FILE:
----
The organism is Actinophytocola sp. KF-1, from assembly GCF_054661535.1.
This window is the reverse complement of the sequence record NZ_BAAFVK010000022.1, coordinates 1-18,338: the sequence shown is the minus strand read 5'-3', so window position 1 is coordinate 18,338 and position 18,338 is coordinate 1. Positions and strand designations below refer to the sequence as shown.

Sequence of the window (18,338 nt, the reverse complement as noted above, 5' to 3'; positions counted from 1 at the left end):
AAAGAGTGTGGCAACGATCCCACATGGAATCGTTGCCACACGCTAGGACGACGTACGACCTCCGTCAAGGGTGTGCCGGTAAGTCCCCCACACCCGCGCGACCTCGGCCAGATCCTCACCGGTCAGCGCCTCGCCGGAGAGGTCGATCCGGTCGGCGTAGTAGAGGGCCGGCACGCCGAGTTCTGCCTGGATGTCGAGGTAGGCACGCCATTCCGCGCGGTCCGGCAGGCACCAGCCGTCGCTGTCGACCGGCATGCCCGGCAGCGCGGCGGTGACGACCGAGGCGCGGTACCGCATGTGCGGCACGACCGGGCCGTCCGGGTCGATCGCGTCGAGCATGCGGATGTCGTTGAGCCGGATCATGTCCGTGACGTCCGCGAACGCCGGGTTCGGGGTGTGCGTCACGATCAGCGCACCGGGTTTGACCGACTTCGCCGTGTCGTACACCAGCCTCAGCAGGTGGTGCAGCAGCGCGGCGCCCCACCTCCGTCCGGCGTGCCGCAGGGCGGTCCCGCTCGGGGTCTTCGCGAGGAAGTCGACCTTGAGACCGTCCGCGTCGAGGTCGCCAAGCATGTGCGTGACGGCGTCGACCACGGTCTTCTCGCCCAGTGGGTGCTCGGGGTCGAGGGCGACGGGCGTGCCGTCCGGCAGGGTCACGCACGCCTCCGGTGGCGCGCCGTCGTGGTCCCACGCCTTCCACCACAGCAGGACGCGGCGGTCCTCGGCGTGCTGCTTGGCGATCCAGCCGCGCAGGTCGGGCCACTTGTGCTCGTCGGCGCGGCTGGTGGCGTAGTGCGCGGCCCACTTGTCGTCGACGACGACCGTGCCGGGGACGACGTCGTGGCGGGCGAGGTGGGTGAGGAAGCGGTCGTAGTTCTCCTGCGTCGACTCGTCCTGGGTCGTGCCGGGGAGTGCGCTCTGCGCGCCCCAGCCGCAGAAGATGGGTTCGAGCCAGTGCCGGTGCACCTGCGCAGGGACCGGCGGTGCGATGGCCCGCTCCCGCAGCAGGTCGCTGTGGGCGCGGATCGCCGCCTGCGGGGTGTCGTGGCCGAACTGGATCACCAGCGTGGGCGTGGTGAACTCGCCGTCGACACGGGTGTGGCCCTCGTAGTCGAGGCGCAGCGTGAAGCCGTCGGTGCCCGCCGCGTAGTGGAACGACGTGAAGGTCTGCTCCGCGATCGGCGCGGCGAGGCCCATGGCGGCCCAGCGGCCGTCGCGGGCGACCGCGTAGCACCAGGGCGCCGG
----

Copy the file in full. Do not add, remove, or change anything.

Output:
The organism is Actinophytocola sp. KF-1, from assembly GCF_054661535.1.
This window is the reverse complement of the sequence record NZ_BAAFVK010000022.1, coordinates 1-18,338: the sequence shown is the minus strand read 5'-3', so window position 1 is coordinate 18,338 and position 18,338 is coordinate 1. Positions and strand designations below refer to the sequence as shown.

Sequence of the window (18,338 nt, the reverse complement as noted above, 5' to 3'; positions counted from 1 at the left end):
AAAGAGTGTGGCAACGATCCCACATGGAATCGTTGCCACACGCTAGGACGACGTACGACCTCCGTCAAGGGTGTGCCGGTAAGTCCCCCACACCCGCGCGACCTCGGCCAGATCCTCACCGGTCAGCGCCTCGCCGGAGAGGTCGATCCGGTCGGCGTAGTAGAGGGCCGGCACGCCGAGTTCTGCCTGGATGTCGAGGTAGGCACGCCATTCCGCGCGGTCCGGCAGGCACCAGCCGTCGCTGTCGACCGGCATGCCCGGCAGCGCGGCGGTGACGACCGAGGCGCGGTACCGCATGTGCGGCACGACCGGGCCGTCCGGGTCGATCGCGTCGAGCATGCGGATGTCGTTGAGCCGGATCATGTCCGTGACGTCCGCGAACGCCGGGTTCGGGGTGTGCGTCACGATCAGCGCACCGGGTTTGACCGACTTCGCCGTGTCGTACACCAGCCTCAGCAGGTGGTGCAGCAGCGCGGCGCCCCACCTCCGTCCGGCGTGCCGCAGGGCGGTCCCGCTCGGGGTCTTCGCGAGGAAGTCGACCTTGAGACCGTCCGCGTCGAGGTCGCCAAGCATGTGCGTGACGGCGTCGACCACGGTCTTCTCGCCCAGTGGGTGCTCGGGGTCGAGGGCGACGGGCGTGCCGTCCGGCAGGGTCACGCACGCCTCCGGTGGCGCGCCGTCGTGGTCCCACGCCTTCCACCACAGCAGGACGCGGCGGTCCTCGGCGTGCTGCTTGGCGATCCAGCCGCGCAGGTCGGGCCACTTGTGCTCGTCGGCGCGGCTGGTGGCGTAGTGCGCGGCCCACTTGTCGTCGACGACGACCGTGCCGGGGACGACGTCGTGGCGGGCGAGGTGGGTGAGGAAGCGGTCGTAGTTCTCCTGCGTCGACTCGTCCTGGGTCGTGCCGGGGAGTGCGCTCTGCGCGCCCCAGCCGCAGAAGATGGGTTCGAGCCAGTGCCGGTGCACCTGCGCAGGGACCGGCGGTGCGATGGCCCGCTCCCGCAGCAGGTCGCTGTGGGCGCGGATCGCCGCCTGCGGGGTGTCGTGGCCGAACTGGATCACCAGCGTGGGCGTGGTGAACTCGCCGTCGACACGGGTGTGGCCCTCGTAGTCGAGGCGCAGCGTGAAGCCGTCGGTGCCCGCCGCGTAGTGGAACGACGTGAAGGTCTGCTCCGCGATCGGCGCGGCGAGGCCCATGGCGGCCCAGCGGCCGTCGCGGGCGACCGCGTAGCACCAGGGCGCCGG